1:03:54Prescriptions. Jeffry Sachs v. William Easterly, optimist vs. pessimist about potential for aid. Bottom billion have got to succeed. Over the course of the next twenty years there is a lot we can do to help, but we've got to get more serious about it. Last time, development of Europe after WWII, America knew it had to help the European economy's recovery. Changed trade policy, security policy, governance attitudes (OECD), Marshall Aid program. We have to face the enormity of the problem. It's what we failed to do after WWI. Paris Peace conference of 1919, 20 years later it all blew up. Problem is fixable if we do get serious.

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COMMENTS (13 to date)
Jeff Henderson writes:

What has really been jumping out at me in reading about developing countries is how much bad government is to blame.

Tell me what you think of this: If these governments are so corrupt, why don't we just bribe them into making policy changes? ie) We will give you a billion dollars annually only if you allow a free press and institute independent courts that have the power to strike down unconstitutional legislation.

Floccina writes:

I find it hard to believe that having natural resources is a negative. I do not believe that it is a great positive in most cases but not a negative. Look at Canada and USA we both have great natural resources as does Norway etc. On the other side many resource poor countries have the same kinds of problems. After all, the rulers always have accesses to money and power that they can use to distribute goods to their supporters.

As far as land being landlocked countries like Switzerland Austria etc do well.

Also I saw some research a while back that made a strong case that schooling was not necessary to develop.

Is it not a large problem that the national governments often encompass multiple ethnic groups? Small European countries do very well.

Should the west encourage the breakup of these countries into more pure ethnic countries? We could start with Iraq.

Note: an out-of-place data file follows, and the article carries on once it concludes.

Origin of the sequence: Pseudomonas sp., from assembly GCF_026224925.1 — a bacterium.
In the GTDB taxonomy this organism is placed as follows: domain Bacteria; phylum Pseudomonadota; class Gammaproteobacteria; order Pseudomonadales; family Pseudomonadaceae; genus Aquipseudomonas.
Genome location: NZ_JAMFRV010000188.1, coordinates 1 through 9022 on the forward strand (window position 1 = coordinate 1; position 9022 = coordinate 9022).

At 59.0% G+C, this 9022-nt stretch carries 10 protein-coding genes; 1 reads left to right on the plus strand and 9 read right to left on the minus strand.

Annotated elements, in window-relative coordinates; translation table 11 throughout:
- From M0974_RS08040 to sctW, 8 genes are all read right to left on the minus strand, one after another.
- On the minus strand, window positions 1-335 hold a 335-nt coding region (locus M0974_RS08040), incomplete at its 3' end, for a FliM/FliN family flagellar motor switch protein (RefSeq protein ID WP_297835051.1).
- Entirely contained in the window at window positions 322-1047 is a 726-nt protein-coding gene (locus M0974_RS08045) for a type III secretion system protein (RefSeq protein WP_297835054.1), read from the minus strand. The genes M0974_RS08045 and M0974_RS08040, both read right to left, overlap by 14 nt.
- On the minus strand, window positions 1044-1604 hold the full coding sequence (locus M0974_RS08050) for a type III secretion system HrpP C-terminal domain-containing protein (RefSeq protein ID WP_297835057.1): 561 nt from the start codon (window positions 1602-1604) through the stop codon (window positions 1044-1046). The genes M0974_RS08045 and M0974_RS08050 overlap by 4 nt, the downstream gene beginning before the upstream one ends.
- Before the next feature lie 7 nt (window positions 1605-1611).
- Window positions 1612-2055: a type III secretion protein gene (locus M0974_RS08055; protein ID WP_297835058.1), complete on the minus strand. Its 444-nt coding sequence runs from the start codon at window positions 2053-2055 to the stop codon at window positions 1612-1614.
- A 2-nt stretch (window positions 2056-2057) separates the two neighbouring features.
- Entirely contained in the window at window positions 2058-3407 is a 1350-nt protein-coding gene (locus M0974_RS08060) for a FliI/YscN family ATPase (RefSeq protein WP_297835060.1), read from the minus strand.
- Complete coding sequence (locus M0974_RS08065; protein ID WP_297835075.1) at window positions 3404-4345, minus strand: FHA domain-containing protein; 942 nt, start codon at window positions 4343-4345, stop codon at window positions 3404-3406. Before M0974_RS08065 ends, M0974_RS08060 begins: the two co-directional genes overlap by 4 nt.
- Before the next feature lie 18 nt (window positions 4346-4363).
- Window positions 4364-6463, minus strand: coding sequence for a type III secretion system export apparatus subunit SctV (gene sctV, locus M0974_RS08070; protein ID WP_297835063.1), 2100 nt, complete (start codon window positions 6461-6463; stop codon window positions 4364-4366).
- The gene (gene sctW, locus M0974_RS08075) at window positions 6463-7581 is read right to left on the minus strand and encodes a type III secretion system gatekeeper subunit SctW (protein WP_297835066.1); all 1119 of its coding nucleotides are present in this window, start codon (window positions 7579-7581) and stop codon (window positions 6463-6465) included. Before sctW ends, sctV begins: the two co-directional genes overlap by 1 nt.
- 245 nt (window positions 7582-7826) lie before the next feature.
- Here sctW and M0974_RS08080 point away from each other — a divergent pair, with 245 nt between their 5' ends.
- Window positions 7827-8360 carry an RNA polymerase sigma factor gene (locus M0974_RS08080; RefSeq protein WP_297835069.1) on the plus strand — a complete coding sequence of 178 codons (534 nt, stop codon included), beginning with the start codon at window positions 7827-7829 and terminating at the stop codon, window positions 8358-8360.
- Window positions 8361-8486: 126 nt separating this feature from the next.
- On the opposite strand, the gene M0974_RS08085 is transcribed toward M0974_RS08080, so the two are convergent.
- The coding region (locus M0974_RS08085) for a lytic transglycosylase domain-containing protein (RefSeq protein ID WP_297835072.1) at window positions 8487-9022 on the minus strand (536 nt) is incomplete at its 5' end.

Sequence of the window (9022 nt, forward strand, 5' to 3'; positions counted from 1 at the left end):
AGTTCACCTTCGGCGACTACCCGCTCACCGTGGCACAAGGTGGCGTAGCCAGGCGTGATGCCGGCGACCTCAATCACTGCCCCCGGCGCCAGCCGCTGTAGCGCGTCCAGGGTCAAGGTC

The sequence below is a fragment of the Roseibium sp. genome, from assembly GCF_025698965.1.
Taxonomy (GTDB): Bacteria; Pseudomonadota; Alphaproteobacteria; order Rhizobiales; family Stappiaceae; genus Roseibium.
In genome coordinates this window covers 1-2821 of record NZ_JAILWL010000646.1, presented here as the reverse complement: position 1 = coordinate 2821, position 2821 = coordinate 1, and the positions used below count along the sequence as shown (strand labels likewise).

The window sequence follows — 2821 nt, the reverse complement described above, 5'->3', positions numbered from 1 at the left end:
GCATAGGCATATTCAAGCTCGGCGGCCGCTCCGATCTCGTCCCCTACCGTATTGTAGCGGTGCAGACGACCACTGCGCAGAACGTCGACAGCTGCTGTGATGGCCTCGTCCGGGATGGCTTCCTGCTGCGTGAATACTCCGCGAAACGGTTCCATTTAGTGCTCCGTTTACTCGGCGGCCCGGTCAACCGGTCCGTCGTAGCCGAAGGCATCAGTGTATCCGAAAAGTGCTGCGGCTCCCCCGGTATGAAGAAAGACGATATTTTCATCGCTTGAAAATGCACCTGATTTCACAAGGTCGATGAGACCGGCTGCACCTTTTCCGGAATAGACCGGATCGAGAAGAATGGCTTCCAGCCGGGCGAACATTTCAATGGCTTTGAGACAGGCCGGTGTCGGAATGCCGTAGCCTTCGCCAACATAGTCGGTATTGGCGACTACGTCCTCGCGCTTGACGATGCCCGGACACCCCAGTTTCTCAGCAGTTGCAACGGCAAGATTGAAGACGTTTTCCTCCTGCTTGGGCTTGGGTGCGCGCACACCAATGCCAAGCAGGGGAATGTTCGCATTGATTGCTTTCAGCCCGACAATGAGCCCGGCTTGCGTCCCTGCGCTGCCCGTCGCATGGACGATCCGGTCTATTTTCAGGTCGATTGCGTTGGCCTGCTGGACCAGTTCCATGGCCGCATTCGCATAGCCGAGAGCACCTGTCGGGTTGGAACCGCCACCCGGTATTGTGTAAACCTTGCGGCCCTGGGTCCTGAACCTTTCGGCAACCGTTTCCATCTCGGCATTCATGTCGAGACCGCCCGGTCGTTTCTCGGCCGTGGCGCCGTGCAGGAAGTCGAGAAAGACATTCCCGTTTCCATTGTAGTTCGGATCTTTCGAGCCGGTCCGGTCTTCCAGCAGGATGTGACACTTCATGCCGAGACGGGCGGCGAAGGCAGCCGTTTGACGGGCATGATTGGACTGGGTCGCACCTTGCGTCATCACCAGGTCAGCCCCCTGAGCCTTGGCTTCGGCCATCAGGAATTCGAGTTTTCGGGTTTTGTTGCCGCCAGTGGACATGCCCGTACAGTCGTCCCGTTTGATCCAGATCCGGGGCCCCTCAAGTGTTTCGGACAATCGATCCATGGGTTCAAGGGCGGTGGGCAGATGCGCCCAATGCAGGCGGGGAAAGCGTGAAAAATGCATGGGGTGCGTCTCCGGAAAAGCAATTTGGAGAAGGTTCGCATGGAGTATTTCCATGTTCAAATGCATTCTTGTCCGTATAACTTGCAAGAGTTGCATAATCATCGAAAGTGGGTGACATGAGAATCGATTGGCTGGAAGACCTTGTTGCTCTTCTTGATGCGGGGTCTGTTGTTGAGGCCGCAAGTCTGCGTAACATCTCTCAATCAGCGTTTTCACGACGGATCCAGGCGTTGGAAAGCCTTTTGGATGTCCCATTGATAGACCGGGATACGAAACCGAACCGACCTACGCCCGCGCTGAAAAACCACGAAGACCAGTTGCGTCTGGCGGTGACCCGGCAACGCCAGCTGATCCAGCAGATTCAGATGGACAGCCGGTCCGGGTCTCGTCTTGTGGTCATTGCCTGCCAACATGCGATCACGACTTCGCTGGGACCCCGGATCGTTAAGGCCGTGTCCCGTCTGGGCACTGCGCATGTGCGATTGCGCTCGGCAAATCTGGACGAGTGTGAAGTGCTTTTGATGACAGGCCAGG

The other thing that we could do is allow more immigration but in doing so we risk bringing some of the bad stuff here.

Unit writes:

How much trade is going on within Africa? Maybe it would be easier to start from there, a sort of African Union...modeled after the fifty American states rather than the weird EU model.

Schepp writes:

100% libertarian arguement on what is needed to improve living conditions for the many of the poor: Someone(s) will need to make a profit in doing so. The discussion of wanting to limit poverty is paternalistic. I am not 100% libertarian and paternalistic enough to want to limit poverty, but may be using greed may bring us new insight. I would argue that our government is a market decision. We have a choice between anarchy and government and the greedy choice is government. Clearly their are market gaps and much room for improvement, but it is our best option for now.

Jeremy Weltman writes:

Your podcasts are always illuminating, and the latest with Professor Collier was no less so. Professor Collier's views are extremely interesting. Many of his points are valid but no more so than his focus on bad governance. I also think he he is right to mention the importance of voluntarily signing up to monitoring processes such as the Extractive Industries Transparency Initiative (EITI). Using the example of Gabon, it is my impression that doing so is beginning to create a more transparent process. This is what the IMF has to say in its latest report on Gabon, released this month,
"Regarding oil revenue transparency, discussions focused on explaining the
differences between the data for 2005 that were given to staff and those in the EITI
report. The authorities gave four reasons for why the oil revenue figures provided to staff
were 2.9 percent of non-oil GDP lower than those reported to the EITI: (i) EITI dollar figures
were converted in CFA franc at period average exchange rates, while government oil revenues
are actual treasury receipts in CFA franc, after payments of high banks’ fees; (ii) exclusion
from government revenue of checks received from oil companies late in 2005 but cashed in
2006; (iii) contractual requirements for certain oil companies to invest a share of revenue in
projects not covered by the budget; and (iv) the value of government oil transferred free of
charge to the refinery. Conversely, the EITI report does not cover production by some small
companies. To narrow differences, the authorities are working on reducing banks’ fees;
cashing checks more quickly; and aligning the coverage of the two sets of data. Some of the
discrepancies should be resolved in the 2006 EITI report, soon to be published.

Rutkowskilives writes:

To Floccina,

You're right, having natural resources isn't necessarily negative, so long as there's some diversity to the resources. The issue Collier discusses is when an economy is based around the production of a physical resource almost exclusively. Think diamonds or oil. Having a variety of options for economic development matters significantly. Without that variety, all energies are focused towards profiting from that single resource, and the economy is weakened by being so shallow.